Why we were right to remove Saddam

Yesterday was the twenty-second anniversary of Saddam’s invasion of Kuwait, an event that was the harbinger of a convulsion of events that culminated in the 2003 invasion of Iraq, and whose regional and global reverberations continue to unfold to this day. Much ink has been spilled debating the wisdom of all of our responses and policies since that fateful day, but through it all, I draw two very important conclusions: We were right to remove Saddam Hussein from power, and that much evil and suffering resulted from our failure to remove him a decade earlier.

In understanding why it was right to remove Saddam, it is first necessary to grasp that Saddam Hussein was not your average dictator. He had a thirty-year rap sheet crowded to suffocation with crime: oppression, lavish support for terrorism, genocide, territorial aggression, the pursuit of nuclear weapons, and the actual use of chemical and biological weapons among other delectable pursuits. He was in fact the warden of a vast and dangerous prison. It is possible to see the sheer number of reasons for removing him from power rather like strands on a rope: if one strand breaks, the rope is still intact. Likewise, the case for Saddam’s removal.

After the end of the first Gulf war, we made the most serious of errors: we allowed an utterly defeated opponent to escape the full consequences of his defeat. The next twelve years would vindicate Machiavelli’s advice to his Prince that a defeated opponent should either be killed or ruined beyond all hope of recovery on the one hand, or treated generously on the other. Generosity, i.e. appeasement, was tried to no success: attempts by the Reagan and elder Bush administrations to court his favor in the late 80’s were brushed aside by him with contempt and merely led him to believe that he could invade and annex Kuwait without fear of consequences.

After the war a regime of sanctions and inspections was imposed on Iraq by the UN. Upon entering the country in April 1991, they soon found that, contrary to intelligence reports that had Saddam within several years of obtaining a nuclear weapon, he was actually within several months. (He came similarly close ten years earlier when the French gave him a nuclear reactor. The Israelis destroyed it, though). Numerous defectors of Saddam’s inner circle testify that his deepest regret was that he invadedKuwait without a nuclear weapon; if so, he said that he would not have been driven out. He was right.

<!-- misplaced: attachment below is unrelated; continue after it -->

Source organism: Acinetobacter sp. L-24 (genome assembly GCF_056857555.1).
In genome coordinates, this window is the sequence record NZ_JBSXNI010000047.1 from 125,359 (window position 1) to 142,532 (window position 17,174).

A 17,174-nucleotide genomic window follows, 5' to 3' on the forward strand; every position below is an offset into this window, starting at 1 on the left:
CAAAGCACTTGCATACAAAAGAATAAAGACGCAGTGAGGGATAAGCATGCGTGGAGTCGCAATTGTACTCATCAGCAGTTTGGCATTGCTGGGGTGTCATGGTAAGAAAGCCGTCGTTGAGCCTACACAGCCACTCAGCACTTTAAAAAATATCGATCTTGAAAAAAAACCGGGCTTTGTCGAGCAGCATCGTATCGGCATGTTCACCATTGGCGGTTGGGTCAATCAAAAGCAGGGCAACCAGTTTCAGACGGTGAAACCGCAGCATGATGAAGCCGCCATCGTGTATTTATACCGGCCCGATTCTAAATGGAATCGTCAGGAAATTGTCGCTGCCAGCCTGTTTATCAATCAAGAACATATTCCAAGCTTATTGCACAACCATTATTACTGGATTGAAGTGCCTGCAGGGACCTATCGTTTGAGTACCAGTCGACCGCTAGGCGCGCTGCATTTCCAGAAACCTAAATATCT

After four and a half years of sanctions and inspections, UN inspectors declared that Iraq was clean of WMD’s and urged that the sanctions be dropped. A month later, in November of 1995, Saddam’s son in law defected to Jordan and spilled his guts to the CIA about a few family secrets: namely, Saddam’s hidden WMD arsenal.

(A few months later Saddam beckoned his runaway son in law to come back home; all would be forgiven, he promised. He returned home to a hero’s welcome and a lavish banquet hosted by Saddam in his honor; afterward, he was tortured and shot—a typical Saddam touch).

It turned out that despite several years of sanctions and tough inspections that Saddam had hidden WMD activities from the inspectors and was once again within range of developing a nuclear weapon. The Clinton administration fruitlessly continued the inspections for another three years until Saddam finally kicked them out for good in December of 1998, but the lesson was clear:Iraq could not be verifiably disarmed with sanctions and inspections unless Saddam complied. And he would not.

 Left leaning “peace” activists shilling for Saddam accused the Clinton Administration and the UN of harassing the Iraqis and supposedly withholding evidence of Saddam’s compliance from the public, but they had it backwards: the Clinton administration, indeed,  would have given anything to be able to declare Saddam in compliance, and have the whole Saddam/inspections headache disappear, for Clinton spent much of his presidency in mortal terror that he might actually have to live up to his responsibilities as Commander in Chief and go to war somewhere (e.g., Iraq, Bosnia), which of course would distract from his domestic agenda. (After winning the 1992 election, he told Indiana Congressman Lee Hamilton that the American people “didn’t care” about foreign policy, and Hillary in 1994 insisted that Clinton not intervene in Bosnia or Rwanda, lest it derail her health care initiative)

Nothing better illustrates the folly and futility of the whole corrupt inspection regime, especially when conducted by a feckless, craven, and cowardly administration whose only objective was to avoid a confrontation that might disturb their domestic initiatives—not disarm a dangerous dictatorship. (Sound familiar?)

In the fall of 2002, the UN Security Council unanimously passed Resolution 1441, which demanded Saddam’s unfettered compliance with the new inspection regime and gave him a “final” opportunity to verifiably disarm. In its advocacy of 1441, the Bush Administration attempted to strengthen the authority of the UN by having it say what it means and mean what it says. Words must mean something. For those who love peace and hate war, it is difficult to understand how the policy of failing to hold Saddam accountable strengthened the ability of the UN to deal seriously and credibly with the problems of the world, to punish unlawful acts of aggression, and promote peace—the very reasons for the founding of the institution in the first place.